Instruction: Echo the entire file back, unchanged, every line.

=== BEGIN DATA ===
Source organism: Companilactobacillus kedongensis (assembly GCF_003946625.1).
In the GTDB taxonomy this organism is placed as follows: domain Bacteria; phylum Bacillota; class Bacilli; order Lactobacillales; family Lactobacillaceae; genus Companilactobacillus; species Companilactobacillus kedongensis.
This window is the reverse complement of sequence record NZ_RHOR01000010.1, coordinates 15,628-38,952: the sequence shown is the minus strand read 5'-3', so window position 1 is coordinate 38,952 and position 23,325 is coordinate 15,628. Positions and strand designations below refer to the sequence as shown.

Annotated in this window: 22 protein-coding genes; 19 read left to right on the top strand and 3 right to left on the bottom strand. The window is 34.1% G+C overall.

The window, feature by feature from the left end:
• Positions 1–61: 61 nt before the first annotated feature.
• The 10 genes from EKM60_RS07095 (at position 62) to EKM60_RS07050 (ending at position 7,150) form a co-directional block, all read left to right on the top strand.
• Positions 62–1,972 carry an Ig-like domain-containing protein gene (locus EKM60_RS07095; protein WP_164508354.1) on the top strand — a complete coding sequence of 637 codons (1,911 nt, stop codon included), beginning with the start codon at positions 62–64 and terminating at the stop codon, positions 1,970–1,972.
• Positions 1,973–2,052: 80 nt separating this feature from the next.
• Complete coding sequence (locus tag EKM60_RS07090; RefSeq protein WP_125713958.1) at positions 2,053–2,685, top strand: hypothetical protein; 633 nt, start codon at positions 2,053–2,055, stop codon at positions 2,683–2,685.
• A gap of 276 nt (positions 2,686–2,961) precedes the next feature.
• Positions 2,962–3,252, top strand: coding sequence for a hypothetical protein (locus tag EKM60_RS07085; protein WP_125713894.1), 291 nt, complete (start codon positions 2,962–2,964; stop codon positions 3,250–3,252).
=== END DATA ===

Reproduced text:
Source organism: Companilactobacillus kedongensis (assembly GCF_003946625.1).
In the GTDB taxonomy this organism is placed as follows: domain Bacteria; phylum Bacillota; class Bacilli; order Lactobacillales; family Lactobacillaceae; genus Companilactobacillus; species Companilactobacillus kedongensis.
This window is the reverse complement of sequence record NZ_RHOR01000010.1, coordinates 15,628-38,952: the sequence shown is the minus strand read 5'-3', so window position 1 is coordinate 38,952 and position 23,325 is coordinate 15,628. Positions and strand designations below refer to the sequence as shown.

Annotated in this window: 22 protein-coding genes; 19 read left to right on the top strand and 3 right to left on the bottom strand. The window is 34.1% G+C overall.

The window, feature by feature from the left end:
• Positions 1–61: 61 nt before the first annotated feature.
• The 10 genes from EKM60_RS07095 (at position 62) to EKM60_RS07050 (ending at position 7,150) form a co-directional block, all read left to right on the top strand.
• Positions 62–1,972 carry an Ig-like domain-containing protein gene (locus EKM60_RS07095; protein WP_164508354.1) on the top strand — a complete coding sequence of 637 codons (1,911 nt, stop codon included), beginning with the start codon at positions 62–64 and terminating at the stop codon, positions 1,970–1,972.
• Positions 1,973–2,052: 80 nt separating this feature from the next.
• Complete coding sequence (locus tag EKM60_RS07090; RefSeq protein WP_125713958.1) at positions 2,053–2,685, top strand: hypothetical protein; 633 nt, start codon at positions 2,053–2,055, stop codon at positions 2,683–2,685.
• A gap of 276 nt (positions 2,686–2,961) precedes the next feature.
• Positions 2,962–3,252, top strand: coding sequence for a hypothetical protein (locus tag EKM60_RS07085; protein WP_125713894.1), 291 nt, complete (start codon positions 2,962–2,964; stop codon positions 3,250–3,252).